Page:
As we commemorate, this year, fifty years since the advent of Earth Day, it is easy to forget that the first event was celebrated for its bipartisan nature, organized by a Democrat Senator from Wisconsin and a Republican Congressman from California. In the months that followed, President Nixon proposed the creation of the Environmental Protection Agency, and strong bipartisan majorities in the House and Senate passed historic clean air legislation.
Today, little memory remains of the halcyon days of the 1970s, when environmental policy was reflexively nonpartisan. While public opinion appears to be growing for the government to do more to address climate change – recent Pew Research Center polling suggests nearly two-thirds of Americans support policy action on this front – Congress seems paralyzed by alarmism on both sides of the aisle. Many Republicans remain convinced that policy prescriptions combating climate change will lead to draconian energy sector job losses and massive tax increases, while Democrats on the left fight to “out-green” each other with unrealistic mandates and untethered spending. This is not to suggest that compromise is out of reach.
A shift within the Republican ranks on climate issues is underway. Members of Congress with disaster-prone Districts see firsthand the need to tackle these issues. Rep. Garret Graves (R-LA), the ranking Republican on the House Select Committee on the Climate Crisis, has repeatedly said that he has found common ground with Democrats on the need for community resiliency, adaptation and mitigation in the face of the changing climate. Graves is not alone; there are currently 7 Republican Senators and 23 Representatives on the Climate Solutions Caucus, a group formed to promote bipartisan discussion on climate solutions and work on climate legislation.
Non-traditional voices on these issues have also become more vocal, including Rep. Patrick McHenry (R-NC), the lead Republican on the House Financial Services Committee. McHenry read with interest a recent article in Politico about the impending threat of climate change on the U.S. mortgage market and the risks-posed to the balance sheet of taxpayer-backed loans at Fannie Mae and Freddie Mac. He noted his specific concern on a recent webinar hosted by former Congressman Mike Ferguson (R-NJ) at BakerHostetler, stating: “We’d responsibly benefit from a discussion about changing weather patterns and flooding cycles and how we actually model those things out from a governmental risk perspective.” The article, in his view, highlighted that GSEs and the National Flood Insurance Program (NFIP) are “not at all accounting for climate science…” nor “changes in flooding patterns.” Possibly chiding fellow Republicans or recalcitrant government bureaucrats, he concluded that “even if you don’t want to have the climate debate, you need to acknowledge that weather is a systemic issue… let’s actually have a thoughtful conversation about the governmental risk portfolio here and protecting the taxpayers.” Coincidentally, McHenry’s words are analogous to the refrain of Senator Brian Schatz (D-HI), chairman of the Senate Democrats’ Special Committee on the Climate Crisis: “The failure of our regulators to accurately and thoroughly account for that risk is growing more serious by the day. They don’t have to have an opinion about climate change as a public policy matter. But risk is risk.”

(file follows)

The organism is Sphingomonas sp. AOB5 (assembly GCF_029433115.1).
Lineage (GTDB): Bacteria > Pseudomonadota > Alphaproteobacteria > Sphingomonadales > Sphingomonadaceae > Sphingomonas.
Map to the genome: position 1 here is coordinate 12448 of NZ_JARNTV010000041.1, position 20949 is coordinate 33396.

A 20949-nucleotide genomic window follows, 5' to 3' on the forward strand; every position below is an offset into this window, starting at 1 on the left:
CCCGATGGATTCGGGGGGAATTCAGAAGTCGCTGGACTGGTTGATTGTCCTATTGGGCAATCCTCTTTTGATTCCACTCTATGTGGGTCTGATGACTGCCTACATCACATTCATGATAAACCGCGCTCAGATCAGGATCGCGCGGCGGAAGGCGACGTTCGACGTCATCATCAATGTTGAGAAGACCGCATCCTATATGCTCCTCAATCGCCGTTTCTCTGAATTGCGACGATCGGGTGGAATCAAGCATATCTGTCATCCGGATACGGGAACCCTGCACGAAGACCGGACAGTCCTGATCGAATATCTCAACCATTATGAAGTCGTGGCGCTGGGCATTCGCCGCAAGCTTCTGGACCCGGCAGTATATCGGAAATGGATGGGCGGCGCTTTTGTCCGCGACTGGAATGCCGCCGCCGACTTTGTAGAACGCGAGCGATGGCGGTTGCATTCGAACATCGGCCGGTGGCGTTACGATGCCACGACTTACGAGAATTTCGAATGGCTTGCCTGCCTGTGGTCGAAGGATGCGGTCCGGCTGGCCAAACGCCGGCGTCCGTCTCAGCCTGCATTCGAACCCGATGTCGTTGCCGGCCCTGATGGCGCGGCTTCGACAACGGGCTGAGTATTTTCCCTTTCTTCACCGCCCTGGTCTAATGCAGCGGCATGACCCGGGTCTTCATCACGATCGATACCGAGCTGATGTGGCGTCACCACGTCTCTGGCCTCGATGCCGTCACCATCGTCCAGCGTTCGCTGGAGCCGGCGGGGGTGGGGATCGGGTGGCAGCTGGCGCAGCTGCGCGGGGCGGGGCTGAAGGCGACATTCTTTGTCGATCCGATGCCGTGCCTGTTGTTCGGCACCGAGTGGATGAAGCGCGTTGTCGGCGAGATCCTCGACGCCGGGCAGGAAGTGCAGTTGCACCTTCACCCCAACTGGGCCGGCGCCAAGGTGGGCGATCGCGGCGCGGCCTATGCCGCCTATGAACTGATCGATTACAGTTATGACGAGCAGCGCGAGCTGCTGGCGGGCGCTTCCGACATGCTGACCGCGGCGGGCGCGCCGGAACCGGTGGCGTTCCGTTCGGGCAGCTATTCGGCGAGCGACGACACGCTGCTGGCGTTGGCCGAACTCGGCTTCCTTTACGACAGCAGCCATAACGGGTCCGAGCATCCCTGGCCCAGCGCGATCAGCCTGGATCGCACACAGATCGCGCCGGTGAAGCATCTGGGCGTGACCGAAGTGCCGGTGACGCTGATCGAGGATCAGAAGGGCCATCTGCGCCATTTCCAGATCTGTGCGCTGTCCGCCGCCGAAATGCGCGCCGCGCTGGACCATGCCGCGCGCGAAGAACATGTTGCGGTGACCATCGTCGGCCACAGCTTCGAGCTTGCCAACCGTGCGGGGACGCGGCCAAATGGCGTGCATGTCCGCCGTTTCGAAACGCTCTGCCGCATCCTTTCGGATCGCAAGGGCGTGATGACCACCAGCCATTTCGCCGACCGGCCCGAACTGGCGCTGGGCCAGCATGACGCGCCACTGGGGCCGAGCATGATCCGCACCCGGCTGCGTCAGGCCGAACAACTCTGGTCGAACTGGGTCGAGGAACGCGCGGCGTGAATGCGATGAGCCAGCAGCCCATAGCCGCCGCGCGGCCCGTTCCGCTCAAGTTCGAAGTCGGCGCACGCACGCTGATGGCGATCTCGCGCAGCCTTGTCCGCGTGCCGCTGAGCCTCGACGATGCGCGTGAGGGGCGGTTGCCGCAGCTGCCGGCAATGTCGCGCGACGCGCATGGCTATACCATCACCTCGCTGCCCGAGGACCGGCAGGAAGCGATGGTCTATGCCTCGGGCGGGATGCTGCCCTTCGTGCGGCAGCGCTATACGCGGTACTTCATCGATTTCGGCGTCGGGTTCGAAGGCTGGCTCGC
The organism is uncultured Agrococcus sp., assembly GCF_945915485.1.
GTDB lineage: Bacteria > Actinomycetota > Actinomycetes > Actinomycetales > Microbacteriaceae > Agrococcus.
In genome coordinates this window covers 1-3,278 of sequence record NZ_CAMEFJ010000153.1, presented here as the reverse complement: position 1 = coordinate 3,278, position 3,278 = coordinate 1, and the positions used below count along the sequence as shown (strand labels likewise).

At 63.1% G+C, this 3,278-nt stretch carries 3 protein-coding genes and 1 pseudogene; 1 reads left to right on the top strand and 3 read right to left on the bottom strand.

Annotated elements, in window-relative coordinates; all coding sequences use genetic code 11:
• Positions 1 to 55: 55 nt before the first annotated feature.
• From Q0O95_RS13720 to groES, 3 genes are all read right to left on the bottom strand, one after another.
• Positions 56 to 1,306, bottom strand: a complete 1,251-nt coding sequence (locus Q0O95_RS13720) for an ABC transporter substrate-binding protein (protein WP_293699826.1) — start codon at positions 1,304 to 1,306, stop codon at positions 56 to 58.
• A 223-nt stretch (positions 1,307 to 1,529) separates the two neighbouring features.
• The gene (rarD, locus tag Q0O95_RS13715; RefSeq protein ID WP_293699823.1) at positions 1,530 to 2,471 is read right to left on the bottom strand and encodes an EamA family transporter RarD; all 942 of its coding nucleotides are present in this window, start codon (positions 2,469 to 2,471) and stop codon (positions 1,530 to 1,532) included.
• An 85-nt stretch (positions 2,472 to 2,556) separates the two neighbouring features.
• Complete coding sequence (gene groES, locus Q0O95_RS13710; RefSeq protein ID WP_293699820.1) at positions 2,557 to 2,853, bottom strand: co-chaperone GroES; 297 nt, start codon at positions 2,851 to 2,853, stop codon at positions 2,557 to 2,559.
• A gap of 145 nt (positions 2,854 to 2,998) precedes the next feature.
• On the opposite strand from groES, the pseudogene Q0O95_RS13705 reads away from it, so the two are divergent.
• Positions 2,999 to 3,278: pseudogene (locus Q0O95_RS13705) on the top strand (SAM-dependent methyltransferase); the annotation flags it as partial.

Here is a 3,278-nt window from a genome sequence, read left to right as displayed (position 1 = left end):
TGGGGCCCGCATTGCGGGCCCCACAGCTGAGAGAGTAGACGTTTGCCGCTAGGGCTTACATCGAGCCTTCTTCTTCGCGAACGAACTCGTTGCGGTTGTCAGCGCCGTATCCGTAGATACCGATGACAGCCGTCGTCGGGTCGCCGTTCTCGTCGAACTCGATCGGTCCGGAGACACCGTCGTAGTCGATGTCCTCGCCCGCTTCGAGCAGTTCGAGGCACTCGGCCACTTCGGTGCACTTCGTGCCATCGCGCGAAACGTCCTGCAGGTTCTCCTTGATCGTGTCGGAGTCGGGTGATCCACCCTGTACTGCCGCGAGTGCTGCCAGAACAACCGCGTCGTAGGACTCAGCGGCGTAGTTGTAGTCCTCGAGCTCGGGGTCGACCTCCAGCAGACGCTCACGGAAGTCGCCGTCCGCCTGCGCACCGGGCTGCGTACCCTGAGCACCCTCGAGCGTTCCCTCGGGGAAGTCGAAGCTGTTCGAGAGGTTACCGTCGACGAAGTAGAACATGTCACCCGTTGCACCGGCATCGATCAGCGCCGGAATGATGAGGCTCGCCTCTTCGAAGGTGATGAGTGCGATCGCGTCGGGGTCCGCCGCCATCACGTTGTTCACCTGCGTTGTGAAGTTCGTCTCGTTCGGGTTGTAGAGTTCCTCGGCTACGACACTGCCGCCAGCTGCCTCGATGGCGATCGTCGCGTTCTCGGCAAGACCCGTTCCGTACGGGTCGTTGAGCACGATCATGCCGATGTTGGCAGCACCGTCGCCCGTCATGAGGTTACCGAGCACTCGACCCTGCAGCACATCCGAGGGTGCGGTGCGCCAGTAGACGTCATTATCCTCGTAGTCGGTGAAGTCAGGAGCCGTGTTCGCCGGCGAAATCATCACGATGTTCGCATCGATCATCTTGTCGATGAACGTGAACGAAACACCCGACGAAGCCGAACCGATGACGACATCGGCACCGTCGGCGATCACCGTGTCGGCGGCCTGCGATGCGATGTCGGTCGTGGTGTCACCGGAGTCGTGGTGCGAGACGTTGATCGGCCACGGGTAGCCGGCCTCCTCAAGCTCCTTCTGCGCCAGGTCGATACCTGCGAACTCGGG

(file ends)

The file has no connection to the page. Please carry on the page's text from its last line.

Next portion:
McHenry’s openness to discuss climate issues is not new. Last July, at an event hosted by the Nature Conservancy in his home state of North Carolina, he was clear and concise on his view: “You look at real science and climate change is real; man has contributed to it.” The sponsoring organization took notice, making the quote into a 30-second Facebook clip promoting continued discussions.